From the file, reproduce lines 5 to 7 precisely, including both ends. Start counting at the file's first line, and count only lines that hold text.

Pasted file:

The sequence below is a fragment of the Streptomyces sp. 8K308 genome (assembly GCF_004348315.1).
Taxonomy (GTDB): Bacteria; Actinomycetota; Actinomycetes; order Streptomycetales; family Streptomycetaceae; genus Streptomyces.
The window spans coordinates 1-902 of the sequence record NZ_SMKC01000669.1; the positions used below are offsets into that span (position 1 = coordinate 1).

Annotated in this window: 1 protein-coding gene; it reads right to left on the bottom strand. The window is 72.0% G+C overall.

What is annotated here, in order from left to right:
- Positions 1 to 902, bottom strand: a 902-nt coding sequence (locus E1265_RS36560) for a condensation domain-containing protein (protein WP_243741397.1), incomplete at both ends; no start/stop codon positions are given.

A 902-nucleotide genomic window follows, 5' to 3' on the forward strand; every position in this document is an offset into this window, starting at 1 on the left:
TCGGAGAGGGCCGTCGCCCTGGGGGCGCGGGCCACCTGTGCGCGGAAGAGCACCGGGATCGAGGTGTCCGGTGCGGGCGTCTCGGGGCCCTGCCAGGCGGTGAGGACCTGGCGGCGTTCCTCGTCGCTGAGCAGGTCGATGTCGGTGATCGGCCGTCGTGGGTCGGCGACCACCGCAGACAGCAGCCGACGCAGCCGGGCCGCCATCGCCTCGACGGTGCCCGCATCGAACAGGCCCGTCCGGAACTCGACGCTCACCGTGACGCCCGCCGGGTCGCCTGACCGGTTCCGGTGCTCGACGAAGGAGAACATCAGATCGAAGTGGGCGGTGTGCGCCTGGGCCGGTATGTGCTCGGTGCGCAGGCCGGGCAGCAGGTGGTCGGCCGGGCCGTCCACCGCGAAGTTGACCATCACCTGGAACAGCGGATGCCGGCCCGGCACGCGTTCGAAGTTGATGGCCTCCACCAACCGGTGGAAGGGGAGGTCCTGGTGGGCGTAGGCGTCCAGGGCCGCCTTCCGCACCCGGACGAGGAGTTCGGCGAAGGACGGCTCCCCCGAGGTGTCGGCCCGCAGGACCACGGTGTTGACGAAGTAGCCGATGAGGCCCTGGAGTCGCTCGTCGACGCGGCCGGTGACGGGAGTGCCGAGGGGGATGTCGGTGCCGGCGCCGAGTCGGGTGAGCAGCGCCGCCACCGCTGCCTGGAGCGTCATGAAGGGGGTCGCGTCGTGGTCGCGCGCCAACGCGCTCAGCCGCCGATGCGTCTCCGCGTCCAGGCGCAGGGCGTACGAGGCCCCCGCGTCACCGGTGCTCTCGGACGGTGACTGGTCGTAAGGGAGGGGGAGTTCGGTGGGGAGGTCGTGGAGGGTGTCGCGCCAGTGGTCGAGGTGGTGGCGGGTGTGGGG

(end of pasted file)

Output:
What is annotated here, in order from left to right:
- Positions 1 to 902, bottom strand: a 902-nt coding sequence (locus E1265_RS36560) for a condensation domain-containing protein (protein WP_243741397.1), incomplete at both ends; no start/stop codon positions are given.

A 902-nucleotide genomic window follows, 5' to 3' on the forward strand; every position in this document is an offset into this window, starting at 1 on the left: